Low-Density Lipoprotein Cholesterol Lowering With Evolocumab and Outcomes in Patients With Peripheral Artery Disease: Insights From the FOURIER Trial (Further Cardiovascular Outcomes Research With PCSK9 Inhibition in Subjects With Elevated Risk)
Thrombolysis In Myocardial Infarction Study Group, Brigham and Women’s Hospital Heart & Vascular Center, Boston, MA (M.P.B., R.P.G., E.K., J.K., M.S.S.)McGill University, Montreal, and Division of Vascular and Endovascular Surgery, Centre Intégré de la santé et des services sociaux de l’Outaouais, Gatineau, Canada (P.N.)Sydney Medical School, National Health and Medical Research Council Clinical Trials Centre, University of Sydney, Australia (A.C.K.)Amgen, Thousand Oaks, CA (A.L.P., R.S.)Department of Cardiology, Leiden University Medical Center, the Netherlands (J.W.J.)Lady Davis Carmel Medical Center and Ruth and Bruce Rappaport School of Medicine, Technion-Israel Institute of Technology, Haifa, Israel (B.S.L.)Department of Cardiology, Hacettepe University, Ankara, Turkey (L.T.)International Centre for Circulatory Health, National Heart and Lung Institute, Imperial College London, UK (P.S.S.)Oslo University Hospital, Ullevål and Medical Faculty, University of Oslo, Norway (T.R.P.)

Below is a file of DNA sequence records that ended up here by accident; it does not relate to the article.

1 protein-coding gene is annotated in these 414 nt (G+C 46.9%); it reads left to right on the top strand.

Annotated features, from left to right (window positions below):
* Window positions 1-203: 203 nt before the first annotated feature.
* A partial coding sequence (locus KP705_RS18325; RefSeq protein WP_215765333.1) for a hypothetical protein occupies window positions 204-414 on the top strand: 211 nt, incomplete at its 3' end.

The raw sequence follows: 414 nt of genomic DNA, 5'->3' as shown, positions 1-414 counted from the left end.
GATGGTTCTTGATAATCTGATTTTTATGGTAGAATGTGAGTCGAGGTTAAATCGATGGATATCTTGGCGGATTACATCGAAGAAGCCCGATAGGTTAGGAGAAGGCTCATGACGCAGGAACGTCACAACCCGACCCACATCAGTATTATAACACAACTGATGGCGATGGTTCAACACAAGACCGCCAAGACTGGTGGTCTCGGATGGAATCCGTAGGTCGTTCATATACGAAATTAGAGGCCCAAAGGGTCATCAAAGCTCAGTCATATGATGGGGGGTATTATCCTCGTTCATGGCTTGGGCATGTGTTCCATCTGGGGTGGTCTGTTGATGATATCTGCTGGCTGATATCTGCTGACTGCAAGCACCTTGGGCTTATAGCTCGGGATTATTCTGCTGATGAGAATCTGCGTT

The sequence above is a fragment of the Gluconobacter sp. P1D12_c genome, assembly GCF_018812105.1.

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Background:The PCSK9 (proprotein convertase subtilisin/kexin type 9) inhibitor evolocumab reduced low-density lipoprotein cholesterol and cardiovascular events in the FOURIER trial (Further Cardiovascular Outcomes Research With PCSK9 Inhibition in Subjects With Elevated Risk). We investigated the efficacy and safety of evolocumab in patients with peripheral artery disease (PAD) as well as the effect on major adverse limb events.Methods:FOURIER was a randomized trial of evolocumab versus placebo in 27 564 patients with atherosclerotic disease on statin therapy followed for a median of 2.2 years. Patients were identified as having PAD at baseline if they had intermittent claudication and an ankle brachial index of <0.85, or if they had a prior peripheral vascular procedure. The primary end point was a composite of cardiovascular death, myocardial infarction, stroke, hospital admission for unstable angina, or coronary revascularization. The key secondary end point was a composite of cardiovascular death, myocardial infarction, or stroke. An additional outcome of interest was major adverse limb events defined as acute limb ischemia, major amputation, or urgent peripheral revascularization for ischemia.Results:Three thousand six hundred forty-two patients (13.2%) had PAD (1505 with no prior myocardial infarction or stroke). Evolocumab significantly reduced the primary end point consistently in patients with PAD (hazard ratio [HR] 0.79; 95% confidence interval [CI], 0.66–0.94; P=0.0098) and without PAD (HR 0.86; 95% CI, 0.80–0.93; P=0.0003; Pinteraction=0.40). For the key secondary end point, the HRs were 0.73 (0.59–0.91; P=0.0040) for those with PAD and 0.81 (0.73–0.90; P<0.0001) for those without PAD (Pinteraction=0.41). Because of their higher risk, patients with PAD had larger absolute risk reductions for the primary end point (3.5% with PAD, 1.6% without PAD) and the key secondary end point (3.5% with PAD, 1.4% without PAD). Evolocumab reduced the risk of major adverse limb events in all patients (HR, 0.58; 95% CI, 0.38–0.88; P=0.0093) with consistent effects in those with and without known PAD. There was a consistent relationship between lower achieved low-density lipoprotein cholesterol and lower risk of limb events (P=0.026 for the beta coefficient) that extended down to <10 mg/dL.Conclusions:Patients with PAD are at high risk of cardiovascular events, and PCSK9 inhibition with evolocumab significantly reduced that risk with large absolute risk reductions. Moreover, lowering of low-density lipoprotein cholesterol with evolocumab reduced the risk of major adverse limb events.Clinical Trial Registration:URL: https://www.clinicaltrials.gov. Unique identifier: NCT01764633.